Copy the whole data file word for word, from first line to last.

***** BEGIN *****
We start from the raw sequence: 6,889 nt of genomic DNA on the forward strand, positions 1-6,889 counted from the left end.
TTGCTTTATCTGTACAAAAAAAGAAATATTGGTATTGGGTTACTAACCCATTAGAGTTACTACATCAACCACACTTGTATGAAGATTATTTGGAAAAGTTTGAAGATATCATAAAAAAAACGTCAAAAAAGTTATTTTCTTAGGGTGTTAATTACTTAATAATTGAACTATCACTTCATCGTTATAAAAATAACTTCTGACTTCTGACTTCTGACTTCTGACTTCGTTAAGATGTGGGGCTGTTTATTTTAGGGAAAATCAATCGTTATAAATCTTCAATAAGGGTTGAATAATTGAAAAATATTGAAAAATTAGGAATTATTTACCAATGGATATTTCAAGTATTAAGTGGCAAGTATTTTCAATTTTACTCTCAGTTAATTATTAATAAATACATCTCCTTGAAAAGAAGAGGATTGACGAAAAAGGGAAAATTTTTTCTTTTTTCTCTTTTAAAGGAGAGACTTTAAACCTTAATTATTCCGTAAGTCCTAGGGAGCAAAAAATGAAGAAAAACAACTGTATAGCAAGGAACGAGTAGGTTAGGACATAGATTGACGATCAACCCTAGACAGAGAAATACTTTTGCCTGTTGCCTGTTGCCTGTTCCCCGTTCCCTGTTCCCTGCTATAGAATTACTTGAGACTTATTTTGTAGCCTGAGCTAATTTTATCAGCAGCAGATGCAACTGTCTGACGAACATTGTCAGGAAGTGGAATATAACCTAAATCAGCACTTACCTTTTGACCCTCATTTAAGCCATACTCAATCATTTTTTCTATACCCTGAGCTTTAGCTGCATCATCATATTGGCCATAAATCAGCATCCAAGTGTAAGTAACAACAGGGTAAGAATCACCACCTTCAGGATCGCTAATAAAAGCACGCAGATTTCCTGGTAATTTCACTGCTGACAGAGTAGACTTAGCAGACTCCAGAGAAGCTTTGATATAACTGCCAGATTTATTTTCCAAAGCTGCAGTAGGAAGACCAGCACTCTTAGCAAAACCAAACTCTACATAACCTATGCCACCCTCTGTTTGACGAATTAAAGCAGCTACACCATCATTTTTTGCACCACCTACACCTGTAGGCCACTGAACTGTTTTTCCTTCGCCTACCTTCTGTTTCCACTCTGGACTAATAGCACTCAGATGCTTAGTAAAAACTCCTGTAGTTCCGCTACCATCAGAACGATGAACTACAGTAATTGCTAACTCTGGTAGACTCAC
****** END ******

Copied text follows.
We start from the raw sequence: 6,889 nt of genomic DNA on the forward strand, positions 1-6,889 counted from the left end.
TTGCTTTATCTGTACAAAAAAAGAAATATTGGTATTGGGTTACTAACCCATTAGAGTTACTACATCAACCACACTTGTATGAAGATTATTTGGAAAAGTTTGAAGATATCATAAAAAAAACGTCAAAAAAGTTATTTTCTTAGGGTGTTAATTACTTAATAATTGAACTATCACTTCATCGTTATAAAAATAACTTCTGACTTCTGACTTCTGACTTCTGACTTCGTTAAGATGTGGGGCTGTTTATTTTAGGGAAAATCAATCGTTATAAATCTTCAATAAGGGTTGAATAATTGAAAAATATTGAAAAATTAGGAATTATTTACCAATGGATATTTCAAGTATTAAGTGGCAAGTATTTTCAATTTTACTCTCAGTTAATTATTAATAAATACATCTCCTTGAAAAGAAGAGGATTGACGAAAAAGGGAAAATTTTTTCTTTTTTCTCTTTTAAAGGAGAGACTTTAAACCTTAATTATTCCGTAAGTCCTAGGGAGCAAAAAATGAAGAAAAACAACTGTATAGCAAGGAACGAGTAGGTTAGGACATAGATTGACGATCAACCCTAGACAGAGAAATACTTTTGCCTGTTGCCTGTTGCCTGTTCCCCGTTCCCTGTTCCCTGCTATAGAATTACTTGAGACTTATTTTGTAGCCTGAGCTAATTTTATCAGCAGCAGATGCAACTGTCTGACGAACATTGTCAGGAAGTGGAATATAACCTAAATCAGCACTTACCTTTTGACCCTCATTTAAGCCATACTCAATCATTTTTTCTATACCCTGAGCTTTAGCTGCATCATCATATTGGCCATAAATCAGCATCCAAGTGTAAGTAACAACAGGGTAAGAATCACCACCTTCAGGATCGCTAATAAAAGCACGCAGATTTCCTGGTAATTTCACTGCTGACAGAGTAGACTTAGCAGACTCCAGAGAAGCTTTGATATAACTGCCAGATTTATTTTCCAAAGCTGCAGTAGGAAGACCAGCACTCTTAGCAAAACCAAACTCTACATAACCTATGCCACCCTCTGTTTGACGAATTAAAGCAGCTACACCATCATTTTTTGCACCACCTACACCTGTAGGCCACTGAACTGTTTTTCCTTCGCCTACCTTCTGTTTCCACTCTGGACTAATAGCACTCAGATGCTTAGTAAAAACTCCTGTAGTTCCGCTACCATCAGAACGATGAACTACAGTAATTGCTAACTCTGGTAGACTCAC